In 2008, Harlan and Joal found out about the coach from friends who were tenants on the Light’s rental property near Bozeman, where it had been parked for over 20 years. Like #63104, the upholstered walls and ceiling had been severely damaged by rodentry, but otherwise the coach was in much better condition. The main problem in removing it from the property was the stuck emergency brake and frozen rear brake drums.
The Olson’s trade and avocation is the conservation and restoration of antique horse drawn carriages https://highcountryhorsedrawn.com, so they are naturally very careful regarding the historical provenance of the coach. But they would ultimately like to restore the coach or at least stabilize it sufficiently to use it as a comfortable guest quarters.
The Seventh & Eight Ultra Vans
There are no clues in the historical records relating any known coach for build #7 or build #8. We are left to draw the tenuous conclusion that these are the two missing Travalons that have never been identified.
The Ninth Ultra Van
For coach #9 however, we find a single clue in The Historical Record – the nascent coach registry published in January 1987 by Ultra Historian Louis Griggs. Louis lists the owners of coach #009 as: Venable of CA, Farnsworth of Boise ID, and Barr Musser of Salt Lake City UT.
William R. Venable of San Carlos CA is listed in Dave Peterson’s notes. Farnsworth is not mentioned in any other available records; presumably, he was identified as the previous owner by Barr Musser. Barr and Thelma Musser were UVMCC members from 1975 to 1992. They initially registered as owners of coach #163, then 10 years later switched to #102. But they only ever owned one coach: serial #163102 – usually known as Ultra Van #163, or rarely as Travalon #102, or more simply as The Green Machine.
The Green Machine is 24 feet long (162-inch wheelbase) with stepvan windshields, Chevy pickup bumpers, Econoline headlights, Prescolite taillight pods, and ornamental dually wheels. And although it currently operates with 14-inch wheels, the earliest photos show the same Monza-like 13-inch wheel covers used on all Oakland-built Ultra Vans.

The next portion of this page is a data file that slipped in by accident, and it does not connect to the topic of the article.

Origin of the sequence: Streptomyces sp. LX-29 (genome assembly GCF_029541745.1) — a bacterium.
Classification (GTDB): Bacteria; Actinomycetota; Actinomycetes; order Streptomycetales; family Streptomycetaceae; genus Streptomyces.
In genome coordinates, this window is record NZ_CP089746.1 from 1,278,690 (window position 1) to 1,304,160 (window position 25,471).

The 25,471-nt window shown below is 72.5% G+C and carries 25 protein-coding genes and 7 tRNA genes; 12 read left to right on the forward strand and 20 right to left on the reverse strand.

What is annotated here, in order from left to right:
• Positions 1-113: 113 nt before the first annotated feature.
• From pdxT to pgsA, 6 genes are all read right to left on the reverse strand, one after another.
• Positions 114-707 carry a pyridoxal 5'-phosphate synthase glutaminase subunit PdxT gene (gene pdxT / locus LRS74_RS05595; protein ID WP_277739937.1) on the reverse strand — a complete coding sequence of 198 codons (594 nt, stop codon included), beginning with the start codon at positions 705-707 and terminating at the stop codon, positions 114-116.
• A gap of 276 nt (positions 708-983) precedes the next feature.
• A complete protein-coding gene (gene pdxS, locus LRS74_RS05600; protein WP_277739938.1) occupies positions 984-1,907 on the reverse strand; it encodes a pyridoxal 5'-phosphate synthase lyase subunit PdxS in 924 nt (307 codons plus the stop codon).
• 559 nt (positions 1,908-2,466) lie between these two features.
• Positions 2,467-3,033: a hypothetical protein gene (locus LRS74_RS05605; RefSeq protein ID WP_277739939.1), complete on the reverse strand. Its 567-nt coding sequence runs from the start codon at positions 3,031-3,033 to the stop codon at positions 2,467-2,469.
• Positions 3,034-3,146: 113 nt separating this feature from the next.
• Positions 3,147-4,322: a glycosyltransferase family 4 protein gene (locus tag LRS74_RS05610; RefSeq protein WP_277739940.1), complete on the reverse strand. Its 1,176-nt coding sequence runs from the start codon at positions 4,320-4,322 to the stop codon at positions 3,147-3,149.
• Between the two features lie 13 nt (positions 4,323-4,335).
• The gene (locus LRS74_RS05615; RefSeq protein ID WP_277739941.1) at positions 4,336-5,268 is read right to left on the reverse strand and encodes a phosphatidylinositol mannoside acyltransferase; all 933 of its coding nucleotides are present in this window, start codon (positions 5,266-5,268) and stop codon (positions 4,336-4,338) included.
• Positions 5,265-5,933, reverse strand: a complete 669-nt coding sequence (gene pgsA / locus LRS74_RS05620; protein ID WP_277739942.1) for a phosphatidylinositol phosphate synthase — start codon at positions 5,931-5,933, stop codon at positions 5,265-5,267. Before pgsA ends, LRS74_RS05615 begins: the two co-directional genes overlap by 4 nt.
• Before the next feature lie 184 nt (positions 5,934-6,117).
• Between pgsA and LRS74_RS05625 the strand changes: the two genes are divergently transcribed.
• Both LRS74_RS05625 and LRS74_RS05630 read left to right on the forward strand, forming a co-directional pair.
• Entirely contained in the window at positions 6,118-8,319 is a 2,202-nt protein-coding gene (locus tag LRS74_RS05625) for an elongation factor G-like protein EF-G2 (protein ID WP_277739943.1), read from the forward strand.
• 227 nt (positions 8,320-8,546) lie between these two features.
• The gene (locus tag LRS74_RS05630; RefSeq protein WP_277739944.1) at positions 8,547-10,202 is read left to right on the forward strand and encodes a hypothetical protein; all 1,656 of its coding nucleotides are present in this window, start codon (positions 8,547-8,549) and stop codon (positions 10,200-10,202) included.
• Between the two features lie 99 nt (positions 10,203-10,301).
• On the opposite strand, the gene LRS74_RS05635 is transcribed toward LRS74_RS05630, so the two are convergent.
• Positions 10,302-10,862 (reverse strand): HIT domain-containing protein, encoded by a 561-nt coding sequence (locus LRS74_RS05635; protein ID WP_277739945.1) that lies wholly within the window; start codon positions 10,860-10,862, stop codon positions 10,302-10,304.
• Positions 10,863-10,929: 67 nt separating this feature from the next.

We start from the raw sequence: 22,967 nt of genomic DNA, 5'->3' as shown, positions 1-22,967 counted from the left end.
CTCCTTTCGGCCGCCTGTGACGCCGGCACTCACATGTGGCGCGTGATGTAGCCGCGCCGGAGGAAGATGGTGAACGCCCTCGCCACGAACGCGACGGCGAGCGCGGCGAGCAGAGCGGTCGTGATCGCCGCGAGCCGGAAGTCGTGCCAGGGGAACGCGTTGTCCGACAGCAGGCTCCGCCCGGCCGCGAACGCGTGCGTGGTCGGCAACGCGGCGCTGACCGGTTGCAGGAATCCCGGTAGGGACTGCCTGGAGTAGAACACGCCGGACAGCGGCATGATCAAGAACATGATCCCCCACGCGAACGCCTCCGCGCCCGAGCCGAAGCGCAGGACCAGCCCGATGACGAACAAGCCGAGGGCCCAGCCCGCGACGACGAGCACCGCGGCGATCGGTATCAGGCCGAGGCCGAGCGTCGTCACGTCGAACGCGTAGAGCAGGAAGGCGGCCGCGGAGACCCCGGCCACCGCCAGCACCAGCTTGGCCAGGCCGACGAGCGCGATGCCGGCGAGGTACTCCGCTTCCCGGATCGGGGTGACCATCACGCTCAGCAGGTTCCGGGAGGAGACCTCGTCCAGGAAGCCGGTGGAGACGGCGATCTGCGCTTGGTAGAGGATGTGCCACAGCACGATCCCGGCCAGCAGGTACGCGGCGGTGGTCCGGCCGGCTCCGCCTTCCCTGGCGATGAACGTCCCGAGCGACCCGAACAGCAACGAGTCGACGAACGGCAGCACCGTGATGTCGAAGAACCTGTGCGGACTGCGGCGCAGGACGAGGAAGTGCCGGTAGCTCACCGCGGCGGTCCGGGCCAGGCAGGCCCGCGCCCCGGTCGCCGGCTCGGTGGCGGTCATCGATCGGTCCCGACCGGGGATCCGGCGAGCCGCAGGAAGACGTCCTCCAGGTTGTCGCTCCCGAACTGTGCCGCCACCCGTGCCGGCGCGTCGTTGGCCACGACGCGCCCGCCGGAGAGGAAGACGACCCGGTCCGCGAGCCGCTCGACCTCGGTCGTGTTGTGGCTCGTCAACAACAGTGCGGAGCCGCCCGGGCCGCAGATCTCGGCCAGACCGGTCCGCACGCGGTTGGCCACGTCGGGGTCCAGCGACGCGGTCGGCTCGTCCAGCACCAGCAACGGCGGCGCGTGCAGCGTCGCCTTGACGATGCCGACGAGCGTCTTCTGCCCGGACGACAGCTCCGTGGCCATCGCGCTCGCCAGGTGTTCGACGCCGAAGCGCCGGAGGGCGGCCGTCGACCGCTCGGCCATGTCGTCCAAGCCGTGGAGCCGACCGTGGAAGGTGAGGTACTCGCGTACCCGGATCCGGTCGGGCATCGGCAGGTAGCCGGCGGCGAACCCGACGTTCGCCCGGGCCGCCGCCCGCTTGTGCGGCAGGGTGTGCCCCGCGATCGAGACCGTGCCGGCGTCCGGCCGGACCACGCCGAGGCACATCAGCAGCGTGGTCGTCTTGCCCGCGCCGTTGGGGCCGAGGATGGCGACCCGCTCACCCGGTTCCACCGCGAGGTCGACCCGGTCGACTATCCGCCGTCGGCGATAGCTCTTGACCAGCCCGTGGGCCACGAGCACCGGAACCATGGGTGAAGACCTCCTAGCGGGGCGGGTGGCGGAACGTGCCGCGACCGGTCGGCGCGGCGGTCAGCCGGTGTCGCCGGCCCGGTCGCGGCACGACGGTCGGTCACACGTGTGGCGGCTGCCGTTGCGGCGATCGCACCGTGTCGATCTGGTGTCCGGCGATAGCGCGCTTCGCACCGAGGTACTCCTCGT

Prescolite omitted the tow hitches on #163 and introduced a number of significant upgrades.
This 1963 Travalon uses the upgraded 1964 model year Corvair rear suspension, with its transverse leaf spring “camber compensator”. The 13% larger displacement 1964 engine (110 HP) was also used along with a 3:89 geared axle.
The coach features a large air vent behind the passenger rear wheel and a smaller vent on the driver side, to duct cooling air directly into the engine compartment. Although this arrangement seems familiar to most Ultra Vanners, it was actually not incorporated into production until after #235. For those early coaches, cooling air is drawn from below the coach around the unsealed perimeter of the engine.
Alert readers may have noticed that #6 also was equipped external cooling air vents, though they are located further aft. #101, #200, #103, #4, & #63104 were not.
Out front, Prescolite integrated the headlight fairings, the bumper brackets, and the previously separate aluminum and fiberglass body sections into two large molded sections – one for each corner. They also altered the front slider windows, raising the bottom edge to align with the rear windows along the beltline.
Inside, Aircraft Trim installed their usual upholstered walls and ceiling, and added a Pullman-style folding sink to the bathroom for more comfortable showering.
Perhaps most significantly, Prescolite installed three removable fiberglass holding tanks under the floor of the coach (fuel, water, & waste). Earlier coaches created tankage by simply sealing up portions of the riveted aluminum floor structure, which eventually resulted in extremely difficult to repair corrosion problems and leaks.
To create space for the removable tanks, Prescolite used extruded rocker beams with cast aluminum fittings connecting to front and rear cross beams. The cast corner fittings cleverly incorporate sockets for removable jacking points.
With its two-tone lime & forest green paint scheme and elaborate white striping, the Green Machine definitely stands out in a crowd. Barr & Thelma attended Ultra Rallies throughout 1975-1979, including Robert’s Creek British Columbia, Lake Cahuilla CA, Russian River (Guerneville) CA, and Walla Walla WA. In 1988 Barr listed the coach for sale in the Whales on Wheels newsletter, but he wasn’t able to find a buyer. Finally, in 1992 he donated the coach to Jim Craig, even paying to fly him to Salt Lake so he could fetch it back to Joshua Tree.
Jim soon realized why the coach hadn’t sold, but with the help of local Corvairist Rudy Schmidt he was able to replace 4 bad lifters, 6 bent pushrods, the #3 rod & piston, both heads, gaskets, fuel pump, generator, and U-joint seals. They installed two rebuilt carburetors, performed a major tune-up, and bypassed the fuel feed into two five-gallon jerry cans. The 650-mile drive home to Joshua Tree was uneventful.
Jim and his wife Marlene had owned at least seven other Ultra Vans prior to the Green Machine, but they were quickly smitten and decided it would become their “final” Ultra Van. Back in Barr’s day #163 had an Ultra Van emblem on the front, and a front mounted spare tire emblazoned “Barr-Thel’s Happy Daze”. Jim removed these and today the Green Machine has a single Travalon emblem on the trunk lid. Jim also replaced the damaged body panel under the driver’s window (note the slightly darker paint), rebuilt the entire aluminum rear support structure, installed a rebuilt 140 HP engine and Corvair engine seals, changed to a 3:55 geared axle, upgraded the house and engine wiring, installed a retractable awning, and added a third roof vent in the bedroom area.